Environmental Protection

Methane-to-Market Partners Look for More Emission Reductions at Mexico Meeting

U.S. Environmental Protection Agency Administrator Lisa P. Jackson will join ministers from the Methane to Markets Partnership countries in Mexico City on Oct. 1. At the meeting, the United States will work with partner nations to encourage global action to reduce methane emission sources and identify possible additional resources to achieve this goal. Methane is a potent greenhouse gas (GHG) that is 20 times more powerful than carbon dioxide in warming the atmosphere.

The meeting, co-hosted by EPA and Mexico’s Ministry of Environment, will also celebrate the accomplishments of the partnership, which include supporting more than 300 methane emission reduction projects around the world. The projects, when fully developed, will reduce GHG emissions in an amount equivalent to annual emissions from 11.4 million cars. The ministers are expected to reaffirm their commitment to strong global action on methane for an additional five years.

The Methane to Markets Partnership reduces GHG emissions by promoting cost-effective recovery and use of methane through global projects. Methane projects are also important because they provide new sources of clean energy, while improving air and water quality. Since 2004, the partnership has proven to be one of the most effective international efforts to reduce greenhouse gas emissions, growing from 14 to 36 country partners, representing nearly 70 percent of global methane emissions today, according to EPA. More than 1,000 public and private sector organizations have also signed on to date.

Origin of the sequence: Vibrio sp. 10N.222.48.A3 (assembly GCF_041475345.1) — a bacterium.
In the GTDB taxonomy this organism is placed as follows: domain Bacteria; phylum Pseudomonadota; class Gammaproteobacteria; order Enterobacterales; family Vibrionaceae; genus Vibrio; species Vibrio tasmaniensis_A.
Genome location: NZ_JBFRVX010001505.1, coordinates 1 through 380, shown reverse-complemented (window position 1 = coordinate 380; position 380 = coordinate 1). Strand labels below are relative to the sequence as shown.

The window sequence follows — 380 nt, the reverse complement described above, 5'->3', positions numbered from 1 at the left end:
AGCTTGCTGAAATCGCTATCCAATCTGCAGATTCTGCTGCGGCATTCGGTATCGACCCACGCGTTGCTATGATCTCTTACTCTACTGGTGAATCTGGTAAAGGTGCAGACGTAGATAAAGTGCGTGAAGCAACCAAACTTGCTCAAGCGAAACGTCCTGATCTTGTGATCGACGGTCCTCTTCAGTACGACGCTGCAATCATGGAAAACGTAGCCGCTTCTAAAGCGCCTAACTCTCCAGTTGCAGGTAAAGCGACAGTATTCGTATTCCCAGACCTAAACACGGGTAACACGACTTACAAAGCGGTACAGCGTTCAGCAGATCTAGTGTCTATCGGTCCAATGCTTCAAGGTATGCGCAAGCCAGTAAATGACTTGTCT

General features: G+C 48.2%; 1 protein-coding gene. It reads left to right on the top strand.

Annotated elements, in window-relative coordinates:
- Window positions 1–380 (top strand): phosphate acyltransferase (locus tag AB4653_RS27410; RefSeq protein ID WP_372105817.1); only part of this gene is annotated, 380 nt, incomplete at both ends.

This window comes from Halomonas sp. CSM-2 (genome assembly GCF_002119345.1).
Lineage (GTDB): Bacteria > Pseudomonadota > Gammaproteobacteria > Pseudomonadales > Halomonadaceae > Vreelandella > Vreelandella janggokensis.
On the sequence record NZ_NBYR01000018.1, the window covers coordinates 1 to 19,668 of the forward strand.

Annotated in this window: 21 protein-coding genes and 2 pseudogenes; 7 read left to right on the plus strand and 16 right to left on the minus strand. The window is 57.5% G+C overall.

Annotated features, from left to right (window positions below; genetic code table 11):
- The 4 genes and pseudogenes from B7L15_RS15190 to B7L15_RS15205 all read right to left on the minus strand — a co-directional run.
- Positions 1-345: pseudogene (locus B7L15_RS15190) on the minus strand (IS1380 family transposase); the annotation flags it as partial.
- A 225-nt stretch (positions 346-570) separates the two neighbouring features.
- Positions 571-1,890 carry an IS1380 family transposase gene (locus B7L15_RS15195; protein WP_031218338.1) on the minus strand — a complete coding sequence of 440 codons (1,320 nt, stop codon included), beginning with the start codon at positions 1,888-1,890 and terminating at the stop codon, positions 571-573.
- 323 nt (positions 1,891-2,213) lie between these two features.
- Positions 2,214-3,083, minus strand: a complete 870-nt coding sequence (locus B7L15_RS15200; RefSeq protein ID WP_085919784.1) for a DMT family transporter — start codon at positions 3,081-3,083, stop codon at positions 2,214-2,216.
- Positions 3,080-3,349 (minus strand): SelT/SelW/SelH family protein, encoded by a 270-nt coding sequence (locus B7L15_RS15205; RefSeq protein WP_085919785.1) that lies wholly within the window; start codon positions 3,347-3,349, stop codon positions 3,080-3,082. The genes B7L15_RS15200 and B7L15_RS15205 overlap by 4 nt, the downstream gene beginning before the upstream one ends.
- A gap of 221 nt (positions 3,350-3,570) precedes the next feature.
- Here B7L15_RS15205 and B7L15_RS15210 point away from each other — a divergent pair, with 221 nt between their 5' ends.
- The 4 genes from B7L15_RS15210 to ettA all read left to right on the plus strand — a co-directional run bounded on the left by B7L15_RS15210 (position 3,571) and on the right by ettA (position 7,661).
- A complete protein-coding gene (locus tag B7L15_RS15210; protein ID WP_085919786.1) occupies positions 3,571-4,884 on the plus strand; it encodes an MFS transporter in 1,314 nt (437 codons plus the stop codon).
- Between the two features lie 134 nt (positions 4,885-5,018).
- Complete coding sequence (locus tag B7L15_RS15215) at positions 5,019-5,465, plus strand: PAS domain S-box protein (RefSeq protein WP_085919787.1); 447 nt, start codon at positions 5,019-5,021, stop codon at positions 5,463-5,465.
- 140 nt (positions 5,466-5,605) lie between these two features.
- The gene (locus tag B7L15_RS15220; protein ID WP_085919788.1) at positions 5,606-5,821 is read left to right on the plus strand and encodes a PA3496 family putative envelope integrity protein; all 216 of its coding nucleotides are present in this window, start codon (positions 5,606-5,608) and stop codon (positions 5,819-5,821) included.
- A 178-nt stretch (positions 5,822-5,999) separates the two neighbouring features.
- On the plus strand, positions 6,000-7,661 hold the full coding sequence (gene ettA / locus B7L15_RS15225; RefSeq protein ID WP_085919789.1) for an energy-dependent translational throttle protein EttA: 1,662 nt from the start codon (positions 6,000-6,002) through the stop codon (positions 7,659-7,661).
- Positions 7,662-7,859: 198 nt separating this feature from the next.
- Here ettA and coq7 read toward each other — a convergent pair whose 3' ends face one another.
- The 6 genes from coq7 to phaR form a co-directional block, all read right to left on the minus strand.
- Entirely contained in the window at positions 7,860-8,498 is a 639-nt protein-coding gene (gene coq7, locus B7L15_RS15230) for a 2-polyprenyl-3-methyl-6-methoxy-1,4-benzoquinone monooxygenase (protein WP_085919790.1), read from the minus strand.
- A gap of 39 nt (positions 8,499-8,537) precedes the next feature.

The partnership has leveraged nearly $360 million in investment from private companies and financial institutions. EPA estimates that if currently available methane reduction technologies were fully implemented globally, annual GHG emissions reductions equivalent to the annual emissions from over 280 million cars could be achieved by 2020 could be achieved at relatively low cost. Achieving these reductions could make a significant impact on climate change by helping to stabilize or even lower global atmospheric concentrations of methane.

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